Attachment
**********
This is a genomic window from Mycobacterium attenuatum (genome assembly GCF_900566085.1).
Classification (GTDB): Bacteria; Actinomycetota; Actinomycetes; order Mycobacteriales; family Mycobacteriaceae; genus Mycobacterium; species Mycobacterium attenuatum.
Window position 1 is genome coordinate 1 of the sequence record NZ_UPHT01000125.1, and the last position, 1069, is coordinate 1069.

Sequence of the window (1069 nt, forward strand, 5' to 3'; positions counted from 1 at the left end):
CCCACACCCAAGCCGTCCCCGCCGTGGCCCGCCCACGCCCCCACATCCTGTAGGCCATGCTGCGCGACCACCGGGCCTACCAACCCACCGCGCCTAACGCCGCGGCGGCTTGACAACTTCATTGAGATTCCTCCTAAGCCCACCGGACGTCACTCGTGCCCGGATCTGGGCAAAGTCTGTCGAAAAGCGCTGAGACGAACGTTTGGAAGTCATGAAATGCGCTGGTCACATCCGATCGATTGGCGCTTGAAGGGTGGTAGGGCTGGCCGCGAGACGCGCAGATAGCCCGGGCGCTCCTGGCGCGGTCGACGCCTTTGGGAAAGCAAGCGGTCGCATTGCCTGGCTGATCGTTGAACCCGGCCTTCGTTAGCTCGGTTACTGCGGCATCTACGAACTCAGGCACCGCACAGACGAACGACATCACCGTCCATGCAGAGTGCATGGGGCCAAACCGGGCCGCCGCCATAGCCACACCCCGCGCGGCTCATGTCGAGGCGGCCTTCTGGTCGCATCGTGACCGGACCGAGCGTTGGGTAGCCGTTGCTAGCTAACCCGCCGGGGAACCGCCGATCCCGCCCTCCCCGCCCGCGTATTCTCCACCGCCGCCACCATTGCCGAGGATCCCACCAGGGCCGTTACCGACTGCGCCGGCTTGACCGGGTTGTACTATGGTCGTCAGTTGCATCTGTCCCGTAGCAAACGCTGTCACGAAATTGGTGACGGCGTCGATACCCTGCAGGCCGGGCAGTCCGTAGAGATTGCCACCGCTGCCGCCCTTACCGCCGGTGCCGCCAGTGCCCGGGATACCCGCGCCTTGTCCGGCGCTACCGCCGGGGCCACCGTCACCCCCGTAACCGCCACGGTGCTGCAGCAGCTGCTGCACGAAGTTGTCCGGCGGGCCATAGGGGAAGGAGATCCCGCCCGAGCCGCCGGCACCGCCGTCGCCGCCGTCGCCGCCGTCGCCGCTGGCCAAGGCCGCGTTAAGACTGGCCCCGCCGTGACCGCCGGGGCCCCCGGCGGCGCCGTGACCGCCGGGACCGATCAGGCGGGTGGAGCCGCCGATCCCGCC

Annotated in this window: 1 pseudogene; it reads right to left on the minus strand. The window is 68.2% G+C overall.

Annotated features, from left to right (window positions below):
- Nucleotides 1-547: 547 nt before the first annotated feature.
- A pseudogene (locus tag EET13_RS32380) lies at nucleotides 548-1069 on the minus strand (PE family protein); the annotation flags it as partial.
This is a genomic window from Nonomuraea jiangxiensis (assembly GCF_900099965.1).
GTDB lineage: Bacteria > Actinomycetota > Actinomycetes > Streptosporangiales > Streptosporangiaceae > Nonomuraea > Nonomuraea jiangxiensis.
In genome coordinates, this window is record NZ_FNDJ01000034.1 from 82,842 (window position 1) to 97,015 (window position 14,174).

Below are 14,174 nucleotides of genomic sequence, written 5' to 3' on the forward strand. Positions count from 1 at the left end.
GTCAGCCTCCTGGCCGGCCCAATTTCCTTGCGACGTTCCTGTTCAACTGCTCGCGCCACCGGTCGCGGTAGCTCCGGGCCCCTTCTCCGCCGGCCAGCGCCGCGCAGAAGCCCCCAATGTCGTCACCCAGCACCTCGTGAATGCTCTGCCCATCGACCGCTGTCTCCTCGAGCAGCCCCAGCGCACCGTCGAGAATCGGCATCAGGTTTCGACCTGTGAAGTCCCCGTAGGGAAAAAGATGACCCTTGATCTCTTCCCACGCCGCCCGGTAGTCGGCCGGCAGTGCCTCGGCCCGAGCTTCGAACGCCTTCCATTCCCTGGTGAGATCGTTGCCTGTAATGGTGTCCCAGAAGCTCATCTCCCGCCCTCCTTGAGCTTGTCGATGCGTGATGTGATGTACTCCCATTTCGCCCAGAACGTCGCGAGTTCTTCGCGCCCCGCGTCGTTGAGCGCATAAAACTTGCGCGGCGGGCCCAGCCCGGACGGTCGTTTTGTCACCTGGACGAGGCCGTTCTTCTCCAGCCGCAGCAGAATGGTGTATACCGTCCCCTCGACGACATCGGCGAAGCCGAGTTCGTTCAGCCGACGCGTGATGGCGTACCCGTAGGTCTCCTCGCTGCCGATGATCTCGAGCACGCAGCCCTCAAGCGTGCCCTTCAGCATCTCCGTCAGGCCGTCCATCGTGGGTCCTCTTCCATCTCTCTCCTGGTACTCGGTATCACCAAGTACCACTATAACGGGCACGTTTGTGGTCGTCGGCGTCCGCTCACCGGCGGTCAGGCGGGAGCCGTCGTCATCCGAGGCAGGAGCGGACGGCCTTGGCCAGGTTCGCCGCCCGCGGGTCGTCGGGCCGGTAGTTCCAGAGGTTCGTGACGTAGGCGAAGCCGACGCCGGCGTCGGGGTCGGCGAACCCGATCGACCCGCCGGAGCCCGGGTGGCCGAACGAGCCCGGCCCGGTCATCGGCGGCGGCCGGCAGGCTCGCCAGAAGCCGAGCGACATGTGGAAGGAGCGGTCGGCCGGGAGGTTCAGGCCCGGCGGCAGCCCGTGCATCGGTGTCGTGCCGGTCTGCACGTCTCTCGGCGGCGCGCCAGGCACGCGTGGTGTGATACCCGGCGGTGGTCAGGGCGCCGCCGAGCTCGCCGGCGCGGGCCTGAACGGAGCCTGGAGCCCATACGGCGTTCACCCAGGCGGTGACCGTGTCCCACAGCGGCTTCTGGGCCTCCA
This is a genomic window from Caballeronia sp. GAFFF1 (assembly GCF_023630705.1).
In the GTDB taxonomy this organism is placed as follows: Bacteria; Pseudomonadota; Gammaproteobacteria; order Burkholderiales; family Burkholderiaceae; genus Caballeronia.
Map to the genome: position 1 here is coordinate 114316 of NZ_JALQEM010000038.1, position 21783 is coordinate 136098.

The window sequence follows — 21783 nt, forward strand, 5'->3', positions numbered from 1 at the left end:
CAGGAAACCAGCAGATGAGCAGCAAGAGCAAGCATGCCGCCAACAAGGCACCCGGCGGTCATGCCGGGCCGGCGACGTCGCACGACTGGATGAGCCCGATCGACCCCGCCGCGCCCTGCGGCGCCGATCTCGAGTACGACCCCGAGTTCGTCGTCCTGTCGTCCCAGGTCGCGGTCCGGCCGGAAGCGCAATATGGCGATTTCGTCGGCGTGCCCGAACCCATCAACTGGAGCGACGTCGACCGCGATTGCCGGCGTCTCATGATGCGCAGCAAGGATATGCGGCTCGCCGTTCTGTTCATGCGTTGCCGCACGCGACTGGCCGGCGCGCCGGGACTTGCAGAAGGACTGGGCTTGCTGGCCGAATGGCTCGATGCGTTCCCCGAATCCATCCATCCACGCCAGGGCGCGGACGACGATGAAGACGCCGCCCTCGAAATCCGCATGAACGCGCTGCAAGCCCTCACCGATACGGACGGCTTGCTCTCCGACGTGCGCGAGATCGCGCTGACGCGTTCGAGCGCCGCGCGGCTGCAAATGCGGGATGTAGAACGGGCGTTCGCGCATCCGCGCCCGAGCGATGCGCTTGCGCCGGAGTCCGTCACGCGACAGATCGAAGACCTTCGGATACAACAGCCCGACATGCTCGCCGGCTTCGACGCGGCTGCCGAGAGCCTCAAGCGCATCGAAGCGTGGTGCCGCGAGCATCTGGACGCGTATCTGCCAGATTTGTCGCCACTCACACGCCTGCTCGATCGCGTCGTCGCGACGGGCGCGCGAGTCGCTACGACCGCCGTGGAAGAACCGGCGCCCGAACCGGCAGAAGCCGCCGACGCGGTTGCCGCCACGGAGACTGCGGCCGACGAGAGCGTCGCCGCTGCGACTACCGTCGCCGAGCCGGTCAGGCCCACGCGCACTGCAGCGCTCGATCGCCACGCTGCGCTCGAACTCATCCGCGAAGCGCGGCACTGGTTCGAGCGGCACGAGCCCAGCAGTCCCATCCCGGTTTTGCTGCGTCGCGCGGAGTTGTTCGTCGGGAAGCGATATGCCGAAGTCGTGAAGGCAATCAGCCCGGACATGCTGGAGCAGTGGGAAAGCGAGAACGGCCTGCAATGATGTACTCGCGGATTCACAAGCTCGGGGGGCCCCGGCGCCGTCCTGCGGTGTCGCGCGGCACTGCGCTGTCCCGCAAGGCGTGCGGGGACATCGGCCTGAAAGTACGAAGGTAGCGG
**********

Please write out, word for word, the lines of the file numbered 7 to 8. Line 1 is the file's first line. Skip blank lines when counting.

Annotated features, from left to right (window positions below):
- Nucleotides 1-547: 547 nt before the first annotated feature.